The One Thing More Powerful Than Evil (blue02dude) wrote in buffytodate,
The One Thing More Powerful Than Evil
blue02dude
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AtS 5.22: "Not Fade Away"

The final hour of Angel brought the Circle of the Black Thorn and the LA branch of Wolfram & Hart crashing down in what looks like a budget-blowing fashion.

Everyone's bought into Angel's do-or-most-certainly-die mission to bring down the Circle of the Black Thorn. The best part is that it's not surprising or out-of-character to do this. Wesley's unstable, Gunn's not playing Wolfram & Hart's gray games, Spike's itching for violence, Illyria wants vengeance, Lorne wants out, and even Lindsey plays nice in hopes of his own "Power Play" for the firm. Now the arc that began in "A Hole in the World" comes into a clear, sharp focus.

Having the Circle force Angel to sign away his involvement in the Shanshu Prophecy is an interesting development that probably would have been fleshed out in season 6. Either one of two paths could have been taken: Spike would inherit the position, or Angel would after all. If there's one thing that's a constant on Buffy & Angel is the fulfillment of prohecies (something that I know I've said before). I don't see Spike becoming human only because it (was) Angel's show, and it fills like a cheat to invalidate something as huge as that for Angel,

The return of two guest stars really intrigue me. The return of Anne was pleasant, as she was willing to play whatever games needed to do the right thing by her shelter and her kids ("Blood Money"). She's had the idea of doing the greater good on her mind ever since Buffy set her right in season 3's "Anne," and she's been committed to that. Anne reappearance symbolizes Gunn really coming back to where he came from: the vamp-laden streets where you had to watch your brothers' backs. This time, though, he doesn't have a conflict of conscience like in "Belonging" and "That Old Gang of Mine." Gunn sees the world as he needs to be ready for his task of taking out Senator Bruckner and her vamp henchmen.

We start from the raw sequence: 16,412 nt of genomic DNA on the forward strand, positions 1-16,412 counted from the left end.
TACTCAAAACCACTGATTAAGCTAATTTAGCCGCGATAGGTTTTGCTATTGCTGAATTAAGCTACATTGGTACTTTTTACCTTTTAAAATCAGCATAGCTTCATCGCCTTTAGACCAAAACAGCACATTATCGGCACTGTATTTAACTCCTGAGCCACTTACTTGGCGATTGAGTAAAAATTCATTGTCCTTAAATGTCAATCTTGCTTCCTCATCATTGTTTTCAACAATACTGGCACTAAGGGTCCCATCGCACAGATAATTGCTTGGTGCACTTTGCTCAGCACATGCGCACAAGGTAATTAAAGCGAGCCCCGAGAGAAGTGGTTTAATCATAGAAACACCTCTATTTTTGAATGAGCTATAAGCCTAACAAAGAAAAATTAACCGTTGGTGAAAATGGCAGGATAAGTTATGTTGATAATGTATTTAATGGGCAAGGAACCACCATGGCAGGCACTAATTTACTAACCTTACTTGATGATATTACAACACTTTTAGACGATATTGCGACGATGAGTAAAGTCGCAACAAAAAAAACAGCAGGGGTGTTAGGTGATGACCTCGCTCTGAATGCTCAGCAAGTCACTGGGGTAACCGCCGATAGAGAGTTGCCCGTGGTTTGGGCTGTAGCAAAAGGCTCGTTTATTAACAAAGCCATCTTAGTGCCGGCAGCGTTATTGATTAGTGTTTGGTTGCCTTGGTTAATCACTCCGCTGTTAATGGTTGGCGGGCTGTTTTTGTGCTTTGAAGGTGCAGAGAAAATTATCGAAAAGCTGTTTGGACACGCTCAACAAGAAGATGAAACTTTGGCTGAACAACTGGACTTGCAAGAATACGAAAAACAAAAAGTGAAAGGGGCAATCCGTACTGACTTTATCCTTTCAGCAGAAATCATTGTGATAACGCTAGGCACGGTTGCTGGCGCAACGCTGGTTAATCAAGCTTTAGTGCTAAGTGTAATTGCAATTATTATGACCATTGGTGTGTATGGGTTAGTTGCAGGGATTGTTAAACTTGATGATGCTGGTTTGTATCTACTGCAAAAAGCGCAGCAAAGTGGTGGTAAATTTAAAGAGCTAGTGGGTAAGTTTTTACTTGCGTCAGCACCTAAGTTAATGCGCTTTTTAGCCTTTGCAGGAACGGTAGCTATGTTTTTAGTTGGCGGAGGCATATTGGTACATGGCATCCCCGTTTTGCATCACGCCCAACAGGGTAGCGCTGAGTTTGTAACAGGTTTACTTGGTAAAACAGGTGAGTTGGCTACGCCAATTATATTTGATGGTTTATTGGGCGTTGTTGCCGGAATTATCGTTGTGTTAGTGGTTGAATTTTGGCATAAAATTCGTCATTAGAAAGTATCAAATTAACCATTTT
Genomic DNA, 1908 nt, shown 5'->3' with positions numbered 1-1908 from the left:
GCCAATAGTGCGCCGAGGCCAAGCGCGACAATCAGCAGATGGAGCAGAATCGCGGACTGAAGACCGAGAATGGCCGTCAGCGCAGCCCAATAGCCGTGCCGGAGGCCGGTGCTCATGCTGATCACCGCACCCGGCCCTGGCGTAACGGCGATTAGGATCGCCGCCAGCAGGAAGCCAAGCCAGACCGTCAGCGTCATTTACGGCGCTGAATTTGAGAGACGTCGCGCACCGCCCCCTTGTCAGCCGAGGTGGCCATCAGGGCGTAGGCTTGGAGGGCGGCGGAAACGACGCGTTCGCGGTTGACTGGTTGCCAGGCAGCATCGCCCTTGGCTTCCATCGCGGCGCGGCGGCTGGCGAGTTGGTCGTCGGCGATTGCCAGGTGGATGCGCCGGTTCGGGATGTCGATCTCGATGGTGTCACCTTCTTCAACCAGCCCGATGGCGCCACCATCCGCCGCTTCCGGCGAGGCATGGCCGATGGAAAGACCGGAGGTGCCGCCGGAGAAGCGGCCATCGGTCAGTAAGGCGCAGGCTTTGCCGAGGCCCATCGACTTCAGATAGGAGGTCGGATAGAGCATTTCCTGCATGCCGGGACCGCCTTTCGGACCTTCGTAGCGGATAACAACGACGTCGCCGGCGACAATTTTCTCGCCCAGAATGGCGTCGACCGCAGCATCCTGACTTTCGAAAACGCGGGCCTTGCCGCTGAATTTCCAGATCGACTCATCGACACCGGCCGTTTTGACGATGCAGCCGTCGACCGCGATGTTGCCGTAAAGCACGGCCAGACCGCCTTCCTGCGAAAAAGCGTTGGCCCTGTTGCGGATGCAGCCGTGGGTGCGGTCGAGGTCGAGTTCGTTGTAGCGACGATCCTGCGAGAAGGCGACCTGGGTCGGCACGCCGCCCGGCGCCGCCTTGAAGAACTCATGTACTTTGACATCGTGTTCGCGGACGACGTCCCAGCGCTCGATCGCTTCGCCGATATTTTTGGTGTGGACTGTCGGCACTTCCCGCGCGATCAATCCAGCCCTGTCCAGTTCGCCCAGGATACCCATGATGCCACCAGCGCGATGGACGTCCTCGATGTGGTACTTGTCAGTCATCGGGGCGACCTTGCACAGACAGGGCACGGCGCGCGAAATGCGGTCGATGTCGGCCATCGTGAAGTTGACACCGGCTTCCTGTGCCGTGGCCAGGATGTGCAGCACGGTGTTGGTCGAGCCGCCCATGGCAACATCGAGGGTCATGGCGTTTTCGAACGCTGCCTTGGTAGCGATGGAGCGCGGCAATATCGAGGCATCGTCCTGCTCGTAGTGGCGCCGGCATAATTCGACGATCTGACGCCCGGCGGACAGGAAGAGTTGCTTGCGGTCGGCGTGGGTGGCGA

Of course, I bet more interest lay in Connor. He admits the obvious development from "Origin" that he remembers his life with Angel and Holtz. But blended with the memories of his 'family,' Connor grows up to see how much Angel and the others cared for him. They tried to provide everything they could for him, and in return he acted like a spoiled, whiny brat. Now Connor knows what Angel meant in "Home":

Angel: I really do love you, Connor.
Connor: So what are you going to do about it?
Angel: Prove it.

Even if I hadn't been spoiled, I would have bet the farm that someone would die. I thought it should and needed to be Wesley. Unlike Cordy, I think his story was done. Wesley went from prissy, insecure Watcher is prissy, insecure Rogue Demon Hunter, to insecure Angel Inc. boss, to the stubby and unstable Marlboro Man. There's not a lot more to do. Alexis Denisof gave a one-shot Buffy character a natural, whole person, so "Not Fade Away" provided a great exit.

Lindsey's death was a bit more intriguing. Though Lorne pulled the trigger, it was Angel that ordered the hit. No matter what crap he, Lilah, Gavin, Holland, or any Wolfram & Hart lawyers pulled, all Angel did was put them in their place (not counting "Reunion"). It bothers me that Angel was starting to really act like a member of the Circle of the Black Thorn with something like Lindsey's murder, especially since Lindsey was on his side again. How much was motivated by Lorne will always be a question mark, though. It's been evident that Lorne hasn't been five by five since Fred's death. He's fallen to Wesley's levels of despair and pain, but there was no one there to comfort him. It had to hurt, and had to be a big reason as to why he had to walk away.

Why was Eve really in this episode? I don't think Jeffrey & Joss could have won either way with me: having her absent could beg the question of her disappearance, while being here still didn't give her something meaningful to do. It's one of the two things that I nitpick on with the finale. (The second applies to the season as a whole, and I'll post about that in a later review.)

How "Not Fade Away" ended was much the same way "Home" ended. Both were cappers to the season and series as a whole in that a new adventure were waiting (though the one here was much more emiment). Both showed that fighting for what's right and seeking atonement are ongoing processes that don't have nice, clean endings. Everything endures beyond our time, and that's the message that Jeffrey & Joss were getting across.

Based on how the final scene was set up, I would have guessed that David, James, Amy, and J. August would have all been back for season 6. Plus, I'd wager that Jenny Mollen (Nina) would have been more prominent. But we'll never know since The WB sucks ass. I really hope the "Saving Angel" campaign shifts this summer into a Boycott The WB 2004-2005 movement. At the very least, I would like to see Wednesdays at 9 die (Blue Collar TV & Drew Carey's Green Screen Show); at the most I would like to see their entire schedule continue its decline from this season. The Frog treated Angel like crap since Buffy bolted for UPN, and that's a real shame because it's the fifth show that they've aired to last long enough to make it to syndication (the other 4 being 7th Heaven, Charmed, Dawson's Creek, and the first 100 episodes of Buffy).

"Not Fade Away" spoke to how Angel fans still wanted more, meaning that the high quality was still there after 110 episodes. "Not Fade Away" speaks to the irony of the honchos at The WB as they don't know quality from crap like High School Reunion and every sitcom it airs.

"Not Fade Away": A
The WB: F
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